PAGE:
South St. Louis County News

St. Louis Call Newspapers

South St. Louis County News

St. Louis Call Newspapers

South St. Louis County News

St. Louis Call Newspapers

Lindbergh hits home run with sale of Prop G bonds

“Call the Tune” by Mike Anthony

Lindbergh Schools officials once again have hit a financial home run for the district’s taxpayers.

By seeking competitive bids on more than $34 million worth of general-obligation bonds, Lindbergh officials saved district taxpayers roughly $1.1 million in interest over the 20-year term of the bonds.

Lindbergh voters authorized the sale of the bonds with the passage of Proposition G in the April election.

Prop G — for Growth — increased the district’s debt-service levy by 21 cents, to 68.3 cents per $100 of as-sessed valuation from 47.3 cents.

Bond proceeds will fund the construction of a 650-student elementary school on the nearly 10-acre Dressel School site at 10255 Musick Road.

In addition, $3 million of the bond proceeds will fund some critical needs at Lindbergh High School, including doubling the size of the cafeteria, creating two science classrooms from existing classrooms, converting a record-storage room into two new classrooms, modernizing the library and replacing the wood floor and bleachers in Gymnasium 3.

For the Sept. 9 bond sale, Lindbergh received 10 bids, with interest rates ranging from investment bank Piper Jaffray’s low bid of 2.84 percent to investment bank Jefferies LLC’s high bid of 3.1 percent.

Chief Financial Officer Charles Triplett said, “… Three to five bidders is considered very good, and we had 10 different firms bid for us today …”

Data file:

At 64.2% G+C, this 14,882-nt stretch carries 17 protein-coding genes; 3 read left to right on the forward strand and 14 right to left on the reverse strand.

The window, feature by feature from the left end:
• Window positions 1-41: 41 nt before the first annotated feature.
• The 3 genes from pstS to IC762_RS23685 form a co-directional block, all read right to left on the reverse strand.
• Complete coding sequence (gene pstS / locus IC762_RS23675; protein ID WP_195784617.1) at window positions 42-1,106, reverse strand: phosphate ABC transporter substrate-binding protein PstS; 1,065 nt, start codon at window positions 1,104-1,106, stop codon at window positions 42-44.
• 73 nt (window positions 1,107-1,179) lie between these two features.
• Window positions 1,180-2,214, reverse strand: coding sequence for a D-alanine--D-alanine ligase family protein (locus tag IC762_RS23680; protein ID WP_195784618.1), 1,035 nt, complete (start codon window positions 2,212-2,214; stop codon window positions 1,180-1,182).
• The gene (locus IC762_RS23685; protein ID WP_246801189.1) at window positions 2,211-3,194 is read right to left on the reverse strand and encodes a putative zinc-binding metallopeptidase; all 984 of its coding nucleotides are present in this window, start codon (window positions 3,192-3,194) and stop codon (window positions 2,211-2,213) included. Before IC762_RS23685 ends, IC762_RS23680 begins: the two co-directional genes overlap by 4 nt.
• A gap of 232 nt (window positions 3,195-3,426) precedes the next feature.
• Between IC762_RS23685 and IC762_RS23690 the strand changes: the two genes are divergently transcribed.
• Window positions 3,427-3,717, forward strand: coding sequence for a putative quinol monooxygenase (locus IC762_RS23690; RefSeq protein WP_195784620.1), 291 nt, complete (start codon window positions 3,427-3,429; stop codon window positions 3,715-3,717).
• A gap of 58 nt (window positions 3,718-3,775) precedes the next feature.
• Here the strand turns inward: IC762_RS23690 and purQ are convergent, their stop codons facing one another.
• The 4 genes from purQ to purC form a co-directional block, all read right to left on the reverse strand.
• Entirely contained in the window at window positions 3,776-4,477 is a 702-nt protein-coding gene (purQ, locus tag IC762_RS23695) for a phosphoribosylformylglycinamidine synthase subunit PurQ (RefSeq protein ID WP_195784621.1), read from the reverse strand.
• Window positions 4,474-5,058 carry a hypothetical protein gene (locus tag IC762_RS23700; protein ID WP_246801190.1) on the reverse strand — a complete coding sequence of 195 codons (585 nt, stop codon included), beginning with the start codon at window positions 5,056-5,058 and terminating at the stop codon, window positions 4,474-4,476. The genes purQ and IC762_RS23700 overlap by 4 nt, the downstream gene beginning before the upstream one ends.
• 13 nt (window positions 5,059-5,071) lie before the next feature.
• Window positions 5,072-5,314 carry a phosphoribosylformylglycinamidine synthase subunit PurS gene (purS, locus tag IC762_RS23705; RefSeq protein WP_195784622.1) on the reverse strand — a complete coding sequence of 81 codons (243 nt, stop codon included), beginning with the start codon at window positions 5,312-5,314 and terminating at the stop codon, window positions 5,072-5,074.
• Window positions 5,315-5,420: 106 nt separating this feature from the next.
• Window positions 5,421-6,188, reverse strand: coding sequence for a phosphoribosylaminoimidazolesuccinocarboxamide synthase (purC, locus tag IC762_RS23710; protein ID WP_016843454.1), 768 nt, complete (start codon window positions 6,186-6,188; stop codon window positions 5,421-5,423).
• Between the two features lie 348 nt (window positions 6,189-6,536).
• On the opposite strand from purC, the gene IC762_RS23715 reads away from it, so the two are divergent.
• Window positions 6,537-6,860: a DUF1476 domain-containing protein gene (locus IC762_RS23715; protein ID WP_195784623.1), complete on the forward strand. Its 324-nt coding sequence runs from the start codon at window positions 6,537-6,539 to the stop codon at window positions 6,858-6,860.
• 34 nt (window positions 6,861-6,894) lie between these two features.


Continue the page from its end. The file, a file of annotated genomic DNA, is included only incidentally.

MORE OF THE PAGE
Part of the reason Lindbergh bonds are so appealing is because they carry an Aa1 rating from Moody’s Investors Service, a national credit rating agency. The Aa1 rating is the highest a school district can earn.

In February, the school board ap-proved the sale of roughly $32.65 million in bonds to refund bonds issued in 2007 as part of Lindbergh’s Proposition R 2006 bond issue.

In December when the board put the wheels in motion for the bond refunding, the estimated savings to district taxpayers was $1.67 million. Thanks to the 14 bids the district received for the refunding, the actual savings to taxpayers was a stunning $3.5 million.

Lindbergh taxpayers are the sole beneficiaries of the savings because the $3.5 million will not be collected from them, and the district’s debt-service tax rate is set to collect only the revenue necessary to retire the bonds.

The sale of the Prop G bonds is just another example of the fiscal rewards reaped by residents as a result of the sound fiscal stewardship of Lindbergh officials.

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